WWE superstar Bryan plays game-show host at Memphis children's hospital

BY foxsports • February 7, 2015

MEMPHIS, Tenn. -- A whisker from Daniel Bryan's beard fell to the floor of the "Room of Magic" inside Le Bonheur Children's Hospital.

Hosting a trivia question game show that went live to all 12 floors of the hospital on Friday, the WWE superstar put a whisker on the line during one of the questions.

When the correct answer to the peculiar "Doctor Who" question came from a patient room, Bryan plucked it out and handed it to Memphis Grizzlies emcee and game show co-host Joey Thorsen, who lost possession of the long, but elusive eBay gold.

Bryan was in Memphis to promote WWE Fast Lane, the pay-per-view scheduled for Feb. 22 at FedExForum. "But more importantly I'm here visiting the children's hospital," Bryan said. "It's been a lot of fun."

Bryan is a three-time WWE World Heavyweight Champion, one-time United States Champion and Tag Team Champion. He'll fight Roman Reigns at Fast Lane for another shot at the Heavyweight Championship against Brock Lesnar at Wrestlemania.

Underneath the belts and the spandex he routinely poked fun at on Friday -- saying everyone should come to Fast Lane as he would put on spandex and wrestle with other men wearing spandex -- Bryan is the heart of the 'E' in World Wrestling Entertainment, with extra emphasis on a heart that is even bigger than his famous and positive Yes! Movement.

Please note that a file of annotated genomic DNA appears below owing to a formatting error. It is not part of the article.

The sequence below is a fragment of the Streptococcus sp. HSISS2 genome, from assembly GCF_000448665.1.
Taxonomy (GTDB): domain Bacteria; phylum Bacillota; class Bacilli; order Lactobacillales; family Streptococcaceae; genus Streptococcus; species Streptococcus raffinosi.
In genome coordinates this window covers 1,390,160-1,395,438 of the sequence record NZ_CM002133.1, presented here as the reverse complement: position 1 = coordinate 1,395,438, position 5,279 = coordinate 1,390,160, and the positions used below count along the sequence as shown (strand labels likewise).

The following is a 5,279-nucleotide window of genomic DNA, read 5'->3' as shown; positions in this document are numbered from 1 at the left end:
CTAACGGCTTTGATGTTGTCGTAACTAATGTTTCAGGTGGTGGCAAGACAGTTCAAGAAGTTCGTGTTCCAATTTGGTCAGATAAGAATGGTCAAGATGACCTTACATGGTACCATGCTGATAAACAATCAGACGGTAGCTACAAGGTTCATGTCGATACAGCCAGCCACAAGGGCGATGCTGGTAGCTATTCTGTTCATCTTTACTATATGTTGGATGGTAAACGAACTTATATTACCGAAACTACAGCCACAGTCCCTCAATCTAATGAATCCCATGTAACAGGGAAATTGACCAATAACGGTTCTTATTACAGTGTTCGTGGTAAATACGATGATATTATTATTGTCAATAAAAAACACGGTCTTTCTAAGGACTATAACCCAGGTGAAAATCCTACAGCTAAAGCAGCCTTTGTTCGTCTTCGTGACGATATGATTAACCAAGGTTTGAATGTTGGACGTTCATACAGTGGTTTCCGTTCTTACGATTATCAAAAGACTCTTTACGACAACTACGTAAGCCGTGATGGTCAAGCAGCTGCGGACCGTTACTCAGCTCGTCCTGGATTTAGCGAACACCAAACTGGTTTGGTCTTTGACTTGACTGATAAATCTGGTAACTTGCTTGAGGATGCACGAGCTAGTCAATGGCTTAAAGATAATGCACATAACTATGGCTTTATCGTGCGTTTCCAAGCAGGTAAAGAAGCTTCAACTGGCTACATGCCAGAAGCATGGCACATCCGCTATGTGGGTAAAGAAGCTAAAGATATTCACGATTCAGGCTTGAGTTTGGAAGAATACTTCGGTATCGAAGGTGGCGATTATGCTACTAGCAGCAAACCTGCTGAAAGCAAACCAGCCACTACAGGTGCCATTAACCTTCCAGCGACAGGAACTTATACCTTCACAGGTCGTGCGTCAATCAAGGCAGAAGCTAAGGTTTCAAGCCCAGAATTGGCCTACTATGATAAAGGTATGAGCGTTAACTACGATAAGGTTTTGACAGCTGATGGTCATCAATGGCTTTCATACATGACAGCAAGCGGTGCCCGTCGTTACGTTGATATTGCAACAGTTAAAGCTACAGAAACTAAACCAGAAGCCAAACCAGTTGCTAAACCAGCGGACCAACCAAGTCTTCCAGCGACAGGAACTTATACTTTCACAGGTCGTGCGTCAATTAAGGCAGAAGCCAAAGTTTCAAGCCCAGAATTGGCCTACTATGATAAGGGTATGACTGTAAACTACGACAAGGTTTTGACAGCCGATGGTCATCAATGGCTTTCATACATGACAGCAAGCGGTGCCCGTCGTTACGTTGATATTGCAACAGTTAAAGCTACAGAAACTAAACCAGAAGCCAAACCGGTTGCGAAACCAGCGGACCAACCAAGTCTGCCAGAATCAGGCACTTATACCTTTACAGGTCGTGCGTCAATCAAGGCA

He radiates more than positivity, a genuine desire to make your day, nothing manufactured or forced. In a matter of seconds after meeting kids at Le Bonheur, he went from the WWE superstar they wanted to meet, to an everyday best friend. It's a remarkable trait.

There is a tear-jerking video on YouTube of Bryan and Connor Michalek an 8-year-old with pediatric brain cancer who has since died. Bryan befriended him and after winning the Heavyweight Championship at Wrestlemania 2014, with the New Orleans crowd chanting "Yes! Yes! Yes!" all for Bryan. The wrestler went to Michalek front row seat, embraced the young boy and graciously shared the title moment.

"What we do is kind of selfish, right? We go around, we wrestle and that's fun for us, right?" Bryan said. "But this is the stuff that we do that's actually good that actually gets to help people that makes me feel encouraged that 'Hey, what I'm doing is not 100 percent selfish.' Seeing the kids, it just warms my heart."

"Legitimately, that is the best part of our job. It is by far the best, most important part of our job."

It's a side of him he's proud to show and it warms his mom's heart, as well. Bryan said she works with underprivileged kids and as a rule, has always helped people.

"Her big disappointment in me becoming a wrestler was that, 'Hey, I wish you were doing something to help people, or help the planet, help something,'' he said. "That's really what we should all be trying to do. Going into wrestling was a very selfish thing, right? This is our chance to be unselfish and this is really where my heart is, even after wrestling is done."

Bryan has overcome May neck surgery to climb right back up the WWE ladder, a second time as a 5-foot-10, 210-pounder. But he's quick to dismiss his undersized rise to wrestling stardom or his return from a career-threatening injury as anything close to what kids at Le Bonheur and St. Jude are going through.

"My story has probably been a lot easier than what these kids have to deal with," Bryan said. "And that's on a very legitimate level. They have to fight for a lot of things. They do have to fight an uphill battle. They just need to strength to keep going.

"I'm just probably the luckiest man on Earth."

He had this to say about his Seahawks losing in the Super Bowl, after not giving the final play to Marshawn Lynch.

"I do not curse very often and when it happened, I was like 'OK, come on, come on, come on, come on ... Mother grrrrr.'"

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